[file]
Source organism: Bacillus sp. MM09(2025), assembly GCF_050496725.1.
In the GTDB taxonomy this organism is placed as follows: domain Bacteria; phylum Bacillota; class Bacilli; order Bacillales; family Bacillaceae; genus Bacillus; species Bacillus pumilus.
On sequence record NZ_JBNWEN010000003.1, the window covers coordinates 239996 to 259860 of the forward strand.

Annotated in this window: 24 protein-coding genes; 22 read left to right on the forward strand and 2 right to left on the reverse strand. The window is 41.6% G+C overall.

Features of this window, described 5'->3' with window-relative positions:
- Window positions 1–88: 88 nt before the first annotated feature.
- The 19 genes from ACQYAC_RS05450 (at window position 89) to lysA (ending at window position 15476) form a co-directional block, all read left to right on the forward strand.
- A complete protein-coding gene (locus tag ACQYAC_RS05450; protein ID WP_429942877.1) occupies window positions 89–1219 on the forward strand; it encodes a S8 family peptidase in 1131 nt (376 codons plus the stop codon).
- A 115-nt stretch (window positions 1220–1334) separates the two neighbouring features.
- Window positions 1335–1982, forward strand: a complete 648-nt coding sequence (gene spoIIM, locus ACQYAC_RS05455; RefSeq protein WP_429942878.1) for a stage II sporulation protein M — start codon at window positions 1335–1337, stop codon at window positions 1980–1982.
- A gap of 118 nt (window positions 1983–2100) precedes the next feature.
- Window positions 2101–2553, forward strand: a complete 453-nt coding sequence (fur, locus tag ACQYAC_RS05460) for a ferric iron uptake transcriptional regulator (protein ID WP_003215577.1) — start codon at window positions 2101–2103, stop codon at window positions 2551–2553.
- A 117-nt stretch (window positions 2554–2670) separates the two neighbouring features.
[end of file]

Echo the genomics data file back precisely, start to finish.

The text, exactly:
Source organism: Bacillus sp. MM09(2025), assembly GCF_050496725.1.
In the GTDB taxonomy this organism is placed as follows: domain Bacteria; phylum Bacillota; class Bacilli; order Bacillales; family Bacillaceae; genus Bacillus; species Bacillus pumilus.
On sequence record NZ_JBNWEN010000003.1, the window covers coordinates 239996 to 259860 of the forward strand.

Annotated in this window: 24 protein-coding genes; 22 read left to right on the forward strand and 2 right to left on the reverse strand. The window is 41.6% G+C overall.

Features of this window, described 5'->3' with window-relative positions:
- Window positions 1–88: 88 nt before the first annotated feature.
- The 19 genes from ACQYAC_RS05450 (at window position 89) to lysA (ending at window position 15476) form a co-directional block, all read left to right on the forward strand.
- A complete protein-coding gene (locus tag ACQYAC_RS05450; protein ID WP_429942877.1) occupies window positions 89–1219 on the forward strand; it encodes a S8 family peptidase in 1131 nt (376 codons plus the stop codon).
- A 115-nt stretch (window positions 1220–1334) separates the two neighbouring features.
- Window positions 1335–1982, forward strand: a complete 648-nt coding sequence (gene spoIIM, locus ACQYAC_RS05455; RefSeq protein WP_429942878.1) for a stage II sporulation protein M — start codon at window positions 1335–1337, stop codon at window positions 1980–1982.
- A gap of 118 nt (window positions 1983–2100) precedes the next feature.
- Window positions 2101–2553, forward strand: a complete 453-nt coding sequence (fur, locus tag ACQYAC_RS05460) for a ferric iron uptake transcriptional regulator (protein ID WP_003215577.1) — start codon at window positions 2101–2103, stop codon at window positions 2551–2553.
- A 117-nt stretch (window positions 2554–2670) separates the two neighbouring features.